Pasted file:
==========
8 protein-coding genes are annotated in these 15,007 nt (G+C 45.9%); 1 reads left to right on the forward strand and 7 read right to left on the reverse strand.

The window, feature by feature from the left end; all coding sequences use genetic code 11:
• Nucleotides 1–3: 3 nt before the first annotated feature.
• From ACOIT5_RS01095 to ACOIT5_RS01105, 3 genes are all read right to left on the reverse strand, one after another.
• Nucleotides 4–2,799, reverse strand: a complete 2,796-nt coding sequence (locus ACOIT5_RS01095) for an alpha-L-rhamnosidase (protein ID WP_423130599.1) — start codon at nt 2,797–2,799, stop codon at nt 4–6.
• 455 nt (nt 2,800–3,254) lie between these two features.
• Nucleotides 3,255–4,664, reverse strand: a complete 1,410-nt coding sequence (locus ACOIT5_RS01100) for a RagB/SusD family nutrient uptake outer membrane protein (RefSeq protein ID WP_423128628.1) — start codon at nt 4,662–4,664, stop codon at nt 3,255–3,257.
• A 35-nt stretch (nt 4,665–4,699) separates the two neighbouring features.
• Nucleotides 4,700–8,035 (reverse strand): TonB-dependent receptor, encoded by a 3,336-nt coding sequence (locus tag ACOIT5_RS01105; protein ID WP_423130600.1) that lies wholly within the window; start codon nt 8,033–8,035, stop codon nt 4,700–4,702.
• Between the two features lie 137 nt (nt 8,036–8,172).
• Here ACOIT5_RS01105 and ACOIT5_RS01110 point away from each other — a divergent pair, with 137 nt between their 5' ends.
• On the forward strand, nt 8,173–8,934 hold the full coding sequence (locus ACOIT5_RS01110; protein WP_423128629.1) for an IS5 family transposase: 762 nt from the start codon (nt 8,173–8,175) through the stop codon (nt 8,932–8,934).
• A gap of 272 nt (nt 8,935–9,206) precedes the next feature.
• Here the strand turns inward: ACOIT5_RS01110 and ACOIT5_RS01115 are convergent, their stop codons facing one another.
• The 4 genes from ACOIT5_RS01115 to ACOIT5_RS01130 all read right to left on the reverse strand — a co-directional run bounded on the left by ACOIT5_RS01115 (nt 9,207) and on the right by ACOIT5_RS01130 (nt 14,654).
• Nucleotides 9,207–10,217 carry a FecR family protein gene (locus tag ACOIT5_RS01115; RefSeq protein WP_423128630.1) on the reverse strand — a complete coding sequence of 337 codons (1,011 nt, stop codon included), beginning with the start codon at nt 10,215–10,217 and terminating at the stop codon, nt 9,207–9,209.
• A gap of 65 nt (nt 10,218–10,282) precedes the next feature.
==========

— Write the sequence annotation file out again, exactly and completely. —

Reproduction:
8 protein-coding genes are annotated in these 15,007 nt (G+C 45.9%); 1 reads left to right on the forward strand and 7 read right to left on the reverse strand.

The window, feature by feature from the left end; all coding sequences use genetic code 11:
• Nucleotides 1–3: 3 nt before the first annotated feature.
• From ACOIT5_RS01095 to ACOIT5_RS01105, 3 genes are all read right to left on the reverse strand, one after another.
• Nucleotides 4–2,799, reverse strand: a complete 2,796-nt coding sequence (locus ACOIT5_RS01095) for an alpha-L-rhamnosidase (protein ID WP_423130599.1) — start codon at nt 2,797–2,799, stop codon at nt 4–6.
• 455 nt (nt 2,800–3,254) lie between these two features.
• Nucleotides 3,255–4,664, reverse strand: a complete 1,410-nt coding sequence (locus ACOIT5_RS01100) for a RagB/SusD family nutrient uptake outer membrane protein (RefSeq protein ID WP_423128628.1) — start codon at nt 4,662–4,664, stop codon at nt 3,255–3,257.
• A 35-nt stretch (nt 4,665–4,699) separates the two neighbouring features.
• Nucleotides 4,700–8,035 (reverse strand): TonB-dependent receptor, encoded by a 3,336-nt coding sequence (locus tag ACOIT5_RS01105; protein ID WP_423130600.1) that lies wholly within the window; start codon nt 8,033–8,035, stop codon nt 4,700–4,702.
• Between the two features lie 137 nt (nt 8,036–8,172).
• Here ACOIT5_RS01105 and ACOIT5_RS01110 point away from each other — a divergent pair, with 137 nt between their 5' ends.
• On the forward strand, nt 8,173–8,934 hold the full coding sequence (locus ACOIT5_RS01110; protein WP_423128629.1) for an IS5 family transposase: 762 nt from the start codon (nt 8,173–8,175) through the stop codon (nt 8,932–8,934).
• A gap of 272 nt (nt 8,935–9,206) precedes the next feature.
• Here the strand turns inward: ACOIT5_RS01110 and ACOIT5_RS01115 are convergent, their stop codons facing one another.
• The 4 genes from ACOIT5_RS01115 to ACOIT5_RS01130 all read right to left on the reverse strand — a co-directional run bounded on the left by ACOIT5_RS01115 (nt 9,207) and on the right by ACOIT5_RS01130 (nt 14,654).
• Nucleotides 9,207–10,217 carry a FecR family protein gene (locus tag ACOIT5_RS01115; RefSeq protein WP_423128630.1) on the reverse strand — a complete coding sequence of 337 codons (1,011 nt, stop codon included), beginning with the start codon at nt 10,215–10,217 and terminating at the stop codon, nt 9,207–9,209.
• A gap of 65 nt (nt 10,218–10,282) precedes the next feature.